As fans eagerly await Season 3 of Netflix hit series Stranger Things, author Scott Hildreth offers three storytelling lessons and editing goals writers can glean from the show.
Want to know how to pitch a picture book? We've got you covered. Break into this competitive and growing market with the help of writing tips and inside observations from a leading literary agent.
Writing a book is not for the faint of heart. Physician and author Beth Ricanati, MD, offers a prescription for a meaningful writing ritual that will help you achieve your goals.
Kerri Maher, author of WD Books' This is Not a Writing Manual and the new novel The Kennedy Debutante, offers research advice—or rather, NOT research advice—explaining how diaries, letters and books she read made their way into her fiction.
Historical fiction author John Thorndike shares five considerations he's learned to keep in mind while writing novels about historical figures.
Author Michael Lewis of The Big Short, Moneyball and his latest, The Fifth Risk, lays out his formula for immersive nonfiction in this extended Writer's Digest interview.
In 1947, when comics legend Stan Lee was in his mid-20s and was just rising to notoriety, he contributed an article to Writer's Digest called "There's Money in Comics!" Read the article here.
Dustin Grinnell explains how to—and how not to—write more scientific fiction by analyzing Carl Sagan's 'Contact' and the ways it incorporates believeable elements that are understandable to laypeople.
Quotes from voices of authority can lend credibility and depth when writing articles. Learn how enhance your freelance writing by incorporating expert input.
Julie Hyzy uses examples from popular books and films that incorporate fictional technology to understand what makes for appealing, believable tech-dependent stories.
In this episode author and cartoonist Tom Hart shares an inside look at writing and publishing in the graphic novel and comics world. In this interview, they discuss how writers and artists collaborate to create amazing stories, the importance of finding your cohort in the comics community, and how self-publishing in...
For more than 25 years, Stine has been writing horror for kids around the world with his Goosebumps series, which has sold over 350 million copies in 32 languages. Here are four lessons from the master himself.
Let’s get down to brass tacks on how to successfully achieve fear and believability when crafting horror fiction and stories with monstrous antagonists.
Using examples from William Peter Blatty's iconic horror novel The Exorcist, Dustin Grinnell explains how to craft truly frightening horror fiction by blending the believable and the unsettlingly extraordinary.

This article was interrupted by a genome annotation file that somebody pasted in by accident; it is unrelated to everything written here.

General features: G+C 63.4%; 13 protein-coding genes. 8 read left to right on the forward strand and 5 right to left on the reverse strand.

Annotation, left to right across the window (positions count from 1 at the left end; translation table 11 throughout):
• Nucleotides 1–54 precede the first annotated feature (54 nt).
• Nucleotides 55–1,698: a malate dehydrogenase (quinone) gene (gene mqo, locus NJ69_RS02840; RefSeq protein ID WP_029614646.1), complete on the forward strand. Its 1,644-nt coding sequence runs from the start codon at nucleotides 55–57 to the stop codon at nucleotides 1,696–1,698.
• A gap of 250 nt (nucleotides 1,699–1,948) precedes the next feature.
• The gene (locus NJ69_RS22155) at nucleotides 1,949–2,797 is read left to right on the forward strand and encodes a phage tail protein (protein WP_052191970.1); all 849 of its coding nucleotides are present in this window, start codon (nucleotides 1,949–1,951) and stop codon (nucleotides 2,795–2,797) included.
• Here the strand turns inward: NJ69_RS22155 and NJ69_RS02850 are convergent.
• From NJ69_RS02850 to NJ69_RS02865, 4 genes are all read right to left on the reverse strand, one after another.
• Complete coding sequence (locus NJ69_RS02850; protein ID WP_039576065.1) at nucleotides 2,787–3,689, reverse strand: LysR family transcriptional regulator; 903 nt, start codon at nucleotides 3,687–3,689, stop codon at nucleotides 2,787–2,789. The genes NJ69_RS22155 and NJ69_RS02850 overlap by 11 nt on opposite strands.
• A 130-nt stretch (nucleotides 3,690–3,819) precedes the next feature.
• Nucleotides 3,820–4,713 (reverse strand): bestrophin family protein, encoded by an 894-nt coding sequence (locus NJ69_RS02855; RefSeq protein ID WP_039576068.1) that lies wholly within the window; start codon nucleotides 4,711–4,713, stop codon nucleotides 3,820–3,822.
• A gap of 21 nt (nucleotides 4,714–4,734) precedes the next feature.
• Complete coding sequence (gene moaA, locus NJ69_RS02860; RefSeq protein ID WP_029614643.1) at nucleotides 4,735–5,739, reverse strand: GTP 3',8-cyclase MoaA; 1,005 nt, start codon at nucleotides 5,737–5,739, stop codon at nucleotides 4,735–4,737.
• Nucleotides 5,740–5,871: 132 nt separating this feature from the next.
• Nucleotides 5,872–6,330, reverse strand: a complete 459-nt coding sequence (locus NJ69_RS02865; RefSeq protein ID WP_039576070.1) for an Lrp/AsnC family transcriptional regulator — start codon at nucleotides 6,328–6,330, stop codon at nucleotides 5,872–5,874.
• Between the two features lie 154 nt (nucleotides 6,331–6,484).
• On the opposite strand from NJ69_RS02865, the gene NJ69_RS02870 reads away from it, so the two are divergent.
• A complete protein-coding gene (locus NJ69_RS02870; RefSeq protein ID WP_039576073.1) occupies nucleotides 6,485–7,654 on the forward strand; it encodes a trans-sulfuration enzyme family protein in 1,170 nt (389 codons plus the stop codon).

Author Eli Jaxon-Bear shares three essential questions you must ask when writing a memoir.
The future is genre-blending, and it’s in full bloom. Here’s why your next novel shouldn’t fit neatly into any one pot.
Funny You Should Ask is a humorous and handy column by literary agent Barbara Poelle. In this edition, she answers a reader’s question about the appropriate pacing of a thriller novel.
Dana Chamblee Carpenter recalls a panel on which Anne Perry tossed aside the idea that the historical fiction writer had a responsibility to get everything “right.” We’re storytellers, after all, not historians.
Few authors have better embedded believable and/or accurate scientific information within an engrossing story like Michael Crichton. This article explores the tactics Crichton used to craft realistic science fiction within one of his most popular novels, Sphere.
What's the difference between suspense and surprise, and how is each one powerful? Jane Cleland explains how to pair these two elements in your writing.
Quressa Robinson, literary agent at Nelson Literary Agency, talks about what types of submissions she'd like to see more of, common misconceptions authors have about literary agents, and what makes a query stand out.
Learn how to write horror that will chill your readers to the bone using these techniques from Phil Athans' all-new Advanced Horror Workshop.
In this episode of the Writer's Digest Podcast, Heather Graham shares: Why writers need editors and editors need writers, tips to carve out time for your writing in your already busy life, the benefits of writing groups, and more.
Robert Crais, master of crime writing, makes modern classics the old-fashioned way—with a heartfelt passion, a fine-tuned process and, naturally, a twist.
Applying these screenwriting techniques to your fiction can offer benefits like sharper dialogue, improved pacing and stronger characters.